Problems in mortgage lending go “well beyond subprime,” and the tightening of loan underwriting standards now underway is likely to push demand for homes down 15 percent and depress prices by 5 percent this year.

That’s the rather gloomy forecast by analysts who follow the stocks of major home builders for Banc of America Securities LLC.

In a report issued Tuesday, “Dissecting the Mortgage Distress,” BAS analysts said there’s already an excess supply of 800,000 existing homes on the market, and another 300,000 will soon be added to inventories through foreclosure.

But the biggest problem facing housing markets may be the tightening of credit that’s taking place as lenders put the brakes on risky loans including low-documentation and zero-down-payment mortgages, the report said.

“We expect loans with a combination of low FICO scores and high (loan-to-value ratios) will end or tighten with many buyers choosing to remain as renters,” wrote BAS analyst Daniel Oppenheim. BAS is a subsidiary of Bank of America Corp.

The mortgages most likely to disappear are those with loan-to-value ratios of 98 percent or more and with FICO scores of 680 or less. Those loans, which accounted for 12 percent of home purchases in 2006 and 77 percent of delinquencies, “likely won’t be seen again for some time,” Oppenheim predicted.

BAS analysts think that the problems in subprime lending could spread to “Alt-A” loans, meaning that loan-to-value ratios will be more critical than FICO scores. They also expect lenders will curtail the use of low- and no-documentation loans.

Nearly half of loans awarded in 2006 with FICO scores of 680 or less and loan-to-value ratios of 98 percent or more had no or limited documentation, “which is worrisome to say the least,” the report said.

“Overall, we expect that tighter lending standards will curb demand by 15 percent,” BAS analysts concluded. “Our assumptions … generally reflect our view that lenders will want to see more ‘skin in the game’ from borrowers and that the greatest tightening will take place on loans with little or no down payments.”

The problem of credit tightening will be especially acute in California, Nevada and Florida, the report predicted, because borrowers in those high-cost states were more dependent on loans requiring little or no down payment.

The report may even be underestimating the impacts of the tightening of credit under way, because it assumed lenders would still be willing to fund mortgages with 98 percent or higher loan-to-value ratios for borrowers with good credit. If all lenders stopped making zero- or near-zero-down loans altogether that could cut demand for housing by 22 percent.

The report said that with the existing-home supply above the 3 million mark, prices are likely to fall until inventory can be slashed by 800,000 units.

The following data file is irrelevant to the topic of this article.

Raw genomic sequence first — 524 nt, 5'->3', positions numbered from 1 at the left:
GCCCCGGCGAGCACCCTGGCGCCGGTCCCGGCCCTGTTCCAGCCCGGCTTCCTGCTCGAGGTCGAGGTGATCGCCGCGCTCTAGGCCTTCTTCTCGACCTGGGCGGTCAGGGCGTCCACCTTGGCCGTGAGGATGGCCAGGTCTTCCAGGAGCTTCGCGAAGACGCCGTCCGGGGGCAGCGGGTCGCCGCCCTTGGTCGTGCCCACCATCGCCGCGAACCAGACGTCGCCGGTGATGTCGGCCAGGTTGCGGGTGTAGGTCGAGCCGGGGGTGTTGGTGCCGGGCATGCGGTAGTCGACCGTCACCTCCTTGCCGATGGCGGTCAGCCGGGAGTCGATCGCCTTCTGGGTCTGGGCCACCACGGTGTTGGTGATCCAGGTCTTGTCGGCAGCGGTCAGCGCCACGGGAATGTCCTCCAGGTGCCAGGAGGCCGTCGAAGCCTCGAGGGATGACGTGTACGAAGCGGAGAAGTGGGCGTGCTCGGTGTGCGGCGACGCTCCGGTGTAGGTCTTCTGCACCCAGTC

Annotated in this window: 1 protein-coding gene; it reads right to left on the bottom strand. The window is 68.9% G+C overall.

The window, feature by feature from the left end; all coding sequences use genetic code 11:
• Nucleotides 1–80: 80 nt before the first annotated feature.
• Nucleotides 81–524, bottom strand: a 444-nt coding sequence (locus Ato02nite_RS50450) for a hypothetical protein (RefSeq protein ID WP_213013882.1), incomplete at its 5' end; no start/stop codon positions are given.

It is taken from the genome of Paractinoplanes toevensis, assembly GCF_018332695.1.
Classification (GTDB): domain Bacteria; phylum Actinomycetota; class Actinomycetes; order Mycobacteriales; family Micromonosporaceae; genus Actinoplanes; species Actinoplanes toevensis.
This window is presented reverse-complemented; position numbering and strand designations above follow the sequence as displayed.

BAS expects home prices to fall by 5 percent in 2007. Coming on the heels of a 2 percent price decline in 2006, the 7 percent cumulative price drop would be the largest decline in home prices since the early 1980s.

Falling prices are likely to cause even more defaults and foreclosures, BAS analysts said.

“We do not anticipate that the mortgage credit issues are solely a result of the loan underwriting from ’06,” the report noted. “Rather, our view is that a primary driver of the problem is the decline in home prices, which leaves some households owing more on their mortgage than their home is worth.”

A First American CoreLogic Inc. study released Monday contained a similar finding, predicting that each 1 percent reduction in home prices will result in an additional 70,000 foreclosures.

The CoreLogic study, which predicted 1.1 million foreclosures in the next six to seven years among adjustable-rate mortgages originated between 2004-06, did not attempt to gauge the impacts of excess housing inventory. Neither the CoreLogic nor the Banc of America study attempted to factor in other variables that can affect foreclosure rates, such as unemployment and fraud.

The “hard landing” for the housing market will cause distress for many private home builders, Oppenheim predicted, which in the long run will slow the pace of new-home construction.

To eliminate the excess supply of existing homes, the report estimated single-family home construction would have to fall to 1 million homes per year for the next two years.

The U.S. Census Bureau and the Department of Housing and Urban Development announced Tuesday that the number of building permits issued for single-family homes in February fell 32.9 percent from a year ago, to an annual rate of 1.09 million.

Single-family housing starts for February were up 10.3 percent from January, however, to an annual rate of 1.22 million. Single-family housing completions in February were down 11.3 percent from January to 1.33 million.

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